To solve the above problem, a microwave antenna 150 of the present invention (shown in FIG. 7) utilizes a larger ground plane 194 and/or strategically positioned ground plane. Ground plane 194 is designed to be sufficiently large and/or positioned so as to block reflected satellite signals from reflective layer 160 from reaching resonant patch 92 regardless of the positioning of mirror 40 or the transmitting satellite relative to the vehicle. It will be appreciated that the requisite size of ground plane 194 will depend on the relative positioning of microwave antenna 150 relative to reflective layer 160 and other conductive components of the vehicle. Thus, for example, the size, shape and positioning of ground plane 194 may vary depending upon the mirror mount construction, the proximity of the resonant component of the antenna to the front edge of the roof and mirror, and the relative angular positioning of these various components. In general, to block reflected satellite signals from reaching resonant component 92, ground plane 194 should be sized, shaped and positioned so as to fall within the line of sight between resonant component 92 and the conductive components from which satellite signals may be reflected and otherwise reach resonant component 92.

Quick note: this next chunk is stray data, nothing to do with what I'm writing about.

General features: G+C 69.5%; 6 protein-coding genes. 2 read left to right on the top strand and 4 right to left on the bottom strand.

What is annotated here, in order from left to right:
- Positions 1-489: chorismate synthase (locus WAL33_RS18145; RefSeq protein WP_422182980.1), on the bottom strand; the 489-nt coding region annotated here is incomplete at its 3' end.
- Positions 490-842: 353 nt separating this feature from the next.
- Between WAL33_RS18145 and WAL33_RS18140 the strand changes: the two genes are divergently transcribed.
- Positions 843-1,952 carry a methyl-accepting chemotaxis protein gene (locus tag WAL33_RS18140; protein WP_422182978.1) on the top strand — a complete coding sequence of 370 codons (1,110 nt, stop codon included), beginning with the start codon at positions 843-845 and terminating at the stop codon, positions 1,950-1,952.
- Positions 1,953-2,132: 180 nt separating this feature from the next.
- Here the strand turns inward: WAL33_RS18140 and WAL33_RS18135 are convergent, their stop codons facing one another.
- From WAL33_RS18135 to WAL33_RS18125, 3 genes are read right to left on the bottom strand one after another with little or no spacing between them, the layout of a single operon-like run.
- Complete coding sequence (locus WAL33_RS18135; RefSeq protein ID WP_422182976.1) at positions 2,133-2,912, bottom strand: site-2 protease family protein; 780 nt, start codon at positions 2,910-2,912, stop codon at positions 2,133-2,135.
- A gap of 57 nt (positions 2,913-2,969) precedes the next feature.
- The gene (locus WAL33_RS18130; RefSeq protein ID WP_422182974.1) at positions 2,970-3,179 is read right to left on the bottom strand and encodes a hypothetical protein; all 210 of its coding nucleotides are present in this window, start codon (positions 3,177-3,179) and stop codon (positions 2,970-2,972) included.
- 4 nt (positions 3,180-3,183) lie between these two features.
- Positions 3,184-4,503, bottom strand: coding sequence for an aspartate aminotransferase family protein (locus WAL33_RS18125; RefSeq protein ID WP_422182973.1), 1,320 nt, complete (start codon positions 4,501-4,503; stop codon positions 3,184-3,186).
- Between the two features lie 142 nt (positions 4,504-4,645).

To the extent that the satellite signals are polarized, a signal reflected off a single conductive vehicle component may not cause destructive interference since the reflection would cause the signal to change polarity. Nevertheless, such a reflected signal may reflect off another conductive component of the vehicle towards the resonant component of the antenna and hence re-obtain the same polarization as a signal received directly from the satellite. Therefore, the ground plane should be configured to shield the resonant component from reflections from any conductive component that could cause a doubly-reflected signal to reach the resonant component.